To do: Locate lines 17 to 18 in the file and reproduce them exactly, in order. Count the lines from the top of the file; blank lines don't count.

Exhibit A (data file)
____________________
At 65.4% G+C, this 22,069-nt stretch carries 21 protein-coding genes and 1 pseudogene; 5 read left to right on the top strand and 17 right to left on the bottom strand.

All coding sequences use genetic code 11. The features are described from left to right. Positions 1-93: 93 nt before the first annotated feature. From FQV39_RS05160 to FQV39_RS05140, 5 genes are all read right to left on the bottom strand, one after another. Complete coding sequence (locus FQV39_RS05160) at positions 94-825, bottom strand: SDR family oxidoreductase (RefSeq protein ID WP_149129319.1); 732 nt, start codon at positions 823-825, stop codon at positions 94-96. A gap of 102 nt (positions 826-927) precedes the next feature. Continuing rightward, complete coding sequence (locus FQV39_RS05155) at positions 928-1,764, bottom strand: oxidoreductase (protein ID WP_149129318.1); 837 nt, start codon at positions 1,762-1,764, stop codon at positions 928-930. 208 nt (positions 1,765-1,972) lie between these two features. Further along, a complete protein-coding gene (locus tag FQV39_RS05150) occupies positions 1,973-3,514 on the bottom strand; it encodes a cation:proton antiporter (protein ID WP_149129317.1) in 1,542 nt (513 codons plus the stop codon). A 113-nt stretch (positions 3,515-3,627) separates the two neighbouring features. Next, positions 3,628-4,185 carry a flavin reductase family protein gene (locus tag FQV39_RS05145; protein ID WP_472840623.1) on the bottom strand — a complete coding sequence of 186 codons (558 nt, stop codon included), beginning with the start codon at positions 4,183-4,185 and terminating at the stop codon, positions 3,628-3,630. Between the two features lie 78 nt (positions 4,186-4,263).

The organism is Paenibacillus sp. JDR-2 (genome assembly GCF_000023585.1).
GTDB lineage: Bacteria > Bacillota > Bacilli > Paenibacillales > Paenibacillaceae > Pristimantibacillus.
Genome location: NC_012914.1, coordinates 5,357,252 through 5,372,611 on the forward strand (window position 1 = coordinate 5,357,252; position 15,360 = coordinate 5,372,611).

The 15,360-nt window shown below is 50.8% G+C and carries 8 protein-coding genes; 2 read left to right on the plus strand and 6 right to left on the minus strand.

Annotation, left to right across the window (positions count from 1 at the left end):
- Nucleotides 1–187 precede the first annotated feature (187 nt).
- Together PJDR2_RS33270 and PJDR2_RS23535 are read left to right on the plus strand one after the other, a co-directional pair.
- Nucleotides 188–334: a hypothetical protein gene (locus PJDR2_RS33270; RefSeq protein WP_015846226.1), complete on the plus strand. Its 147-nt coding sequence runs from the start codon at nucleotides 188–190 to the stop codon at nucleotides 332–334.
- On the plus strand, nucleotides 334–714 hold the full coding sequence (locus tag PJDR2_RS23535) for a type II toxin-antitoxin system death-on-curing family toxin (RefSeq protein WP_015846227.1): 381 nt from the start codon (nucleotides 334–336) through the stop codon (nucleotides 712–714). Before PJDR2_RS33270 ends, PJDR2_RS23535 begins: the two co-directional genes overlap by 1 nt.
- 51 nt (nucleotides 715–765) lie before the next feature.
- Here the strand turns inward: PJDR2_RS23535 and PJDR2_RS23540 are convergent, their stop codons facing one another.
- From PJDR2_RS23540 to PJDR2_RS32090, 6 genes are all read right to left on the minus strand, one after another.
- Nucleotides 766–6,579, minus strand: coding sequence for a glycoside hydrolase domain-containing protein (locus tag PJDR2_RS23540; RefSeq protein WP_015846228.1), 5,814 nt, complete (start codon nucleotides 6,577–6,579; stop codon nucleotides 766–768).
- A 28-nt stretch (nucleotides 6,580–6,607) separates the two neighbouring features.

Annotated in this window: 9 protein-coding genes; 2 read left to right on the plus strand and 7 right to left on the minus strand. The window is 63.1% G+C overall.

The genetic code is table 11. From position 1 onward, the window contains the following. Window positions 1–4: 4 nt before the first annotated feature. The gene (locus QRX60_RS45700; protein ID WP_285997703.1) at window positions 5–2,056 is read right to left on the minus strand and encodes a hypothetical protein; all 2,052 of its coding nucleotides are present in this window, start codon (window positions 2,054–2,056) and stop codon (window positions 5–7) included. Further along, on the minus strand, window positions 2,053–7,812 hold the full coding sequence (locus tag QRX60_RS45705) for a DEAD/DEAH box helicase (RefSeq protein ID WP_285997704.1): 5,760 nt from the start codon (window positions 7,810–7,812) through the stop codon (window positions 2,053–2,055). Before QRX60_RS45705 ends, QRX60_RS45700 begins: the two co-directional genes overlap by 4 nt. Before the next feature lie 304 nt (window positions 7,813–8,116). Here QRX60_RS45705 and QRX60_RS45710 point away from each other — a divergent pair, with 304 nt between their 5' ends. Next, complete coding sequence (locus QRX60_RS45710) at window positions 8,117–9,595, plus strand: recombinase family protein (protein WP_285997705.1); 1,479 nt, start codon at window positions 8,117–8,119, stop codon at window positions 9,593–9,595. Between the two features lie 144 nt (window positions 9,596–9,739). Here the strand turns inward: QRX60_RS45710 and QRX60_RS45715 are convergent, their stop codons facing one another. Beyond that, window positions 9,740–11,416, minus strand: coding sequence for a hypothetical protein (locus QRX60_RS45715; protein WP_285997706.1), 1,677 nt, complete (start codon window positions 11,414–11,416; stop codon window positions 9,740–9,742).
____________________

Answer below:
Annotated in this window: 9 protein-coding genes; 2 read left to right on the plus strand and 7 right to left on the minus strand. The window is 63.1% G+C overall.

The genetic code is table 11. From position 1 onward, the window contains the following. Window positions 1–4: 4 nt before the first annotated feature. The gene (locus QRX60_RS45700; protein ID WP_285997703.1) at window positions 5–2,056 is read right to left on the minus strand and encodes a hypothetical protein; all 2,052 of its coding nucleotides are present in this window, start codon (window positions 2,054–2,056) and stop codon (window positions 5–7) included. Further along, on the minus strand, window positions 2,053–7,812 hold the full coding sequence (locus tag QRX60_RS45705) for a DEAD/DEAH box helicase (RefSeq protein ID WP_285997704.1): 5,760 nt from the start codon (window positions 7,810–7,812) through the stop codon (window positions 2,053–2,055). Before QRX60_RS45705 ends, QRX60_RS45700 begins: the two co-directional genes overlap by 4 nt. Before the next feature lie 304 nt (window positions 7,813–8,116). Here QRX60_RS45705 and QRX60_RS45710 point away from each other — a divergent pair, with 304 nt between their 5' ends. Next, complete coding sequence (locus QRX60_RS45710) at window positions 8,117–9,595, plus strand: recombinase family protein (protein WP_285997705.1); 1,479 nt, start codon at window positions 8,117–8,119, stop codon at window positions 9,593–9,595. Between the two features lie 144 nt (window positions 9,596–9,739). Here the strand turns inward: QRX60_RS45710 and QRX60_RS45715 are convergent, their stop codons facing one another. Beyond that, window positions 9,740–11,416, minus strand: coding sequence for a hypothetical protein (locus QRX60_RS45715; protein WP_285997706.1), 1,677 nt, complete (start codon window positions 11,414–11,416; stop codon window positions 9,740–9,742).